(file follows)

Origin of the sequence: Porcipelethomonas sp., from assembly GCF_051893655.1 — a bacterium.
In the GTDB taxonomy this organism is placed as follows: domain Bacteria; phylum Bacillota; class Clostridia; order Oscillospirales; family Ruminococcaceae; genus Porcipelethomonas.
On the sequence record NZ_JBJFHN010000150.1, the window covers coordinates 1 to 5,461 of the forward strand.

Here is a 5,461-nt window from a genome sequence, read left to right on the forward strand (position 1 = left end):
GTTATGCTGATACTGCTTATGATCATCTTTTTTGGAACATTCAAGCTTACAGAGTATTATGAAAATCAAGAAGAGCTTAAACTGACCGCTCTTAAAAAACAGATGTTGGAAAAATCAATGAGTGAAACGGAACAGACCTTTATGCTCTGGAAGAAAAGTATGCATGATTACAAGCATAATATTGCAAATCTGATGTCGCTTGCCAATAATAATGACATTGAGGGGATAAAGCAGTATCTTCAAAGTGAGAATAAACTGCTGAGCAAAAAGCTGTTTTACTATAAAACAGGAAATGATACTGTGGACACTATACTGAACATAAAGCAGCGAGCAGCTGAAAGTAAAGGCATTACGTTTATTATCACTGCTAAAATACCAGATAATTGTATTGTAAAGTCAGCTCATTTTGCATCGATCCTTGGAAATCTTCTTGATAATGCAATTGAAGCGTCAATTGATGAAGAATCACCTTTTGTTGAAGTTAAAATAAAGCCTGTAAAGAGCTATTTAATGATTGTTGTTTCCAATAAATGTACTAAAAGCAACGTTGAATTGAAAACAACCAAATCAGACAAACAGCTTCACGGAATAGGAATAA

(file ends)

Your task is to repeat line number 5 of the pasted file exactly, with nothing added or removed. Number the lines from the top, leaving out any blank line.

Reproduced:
GTTATGCTGATACTGCTTATGATCATCTTTTTTGGAACATTCAAGCTTACAGAGTATTATGAAAATCAAGAAGAGCTTAAACTGACCGCTCTTAAAAAACAGATGTTGGAAAAATCAATGAGTGAAACGGAACAGACCTTTATGCTCTGGAAGAAAAGTATGCATGATTACAAGCATAATATTGCAAATCTGATGTCGCTTGCCAATAATAATGACATTGAGGGGATAAAGCAGTATCTTCAAAGTGAGAATAAACTGCTGAGCAAAAAGCTGTTTTACTATAAAACAGGAAATGATACTGTGGACACTATACTGAACATAAAGCAGCGAGCAGCTGAAAGTAAAGGCATTACGTTTATTATCACTGCTAAAATACCAGATAATTGTATTGTAAAGTCAGCTCATTTTGCATCGATCCTTGGAAATCTTCTTGATAATGCAATTGAAGCGTCAATTGATGAAGAATCACCTTTTGTTGAAGTTAAAATAAAGCCTGTAAAGAGCTATTTAATGATTGTTGTTTCCAATAAATGTACTAAAAGCAACGTTGAATTGAAAACAACCAAATCAGACAAACAGCTTCACGGAATAGGAATAA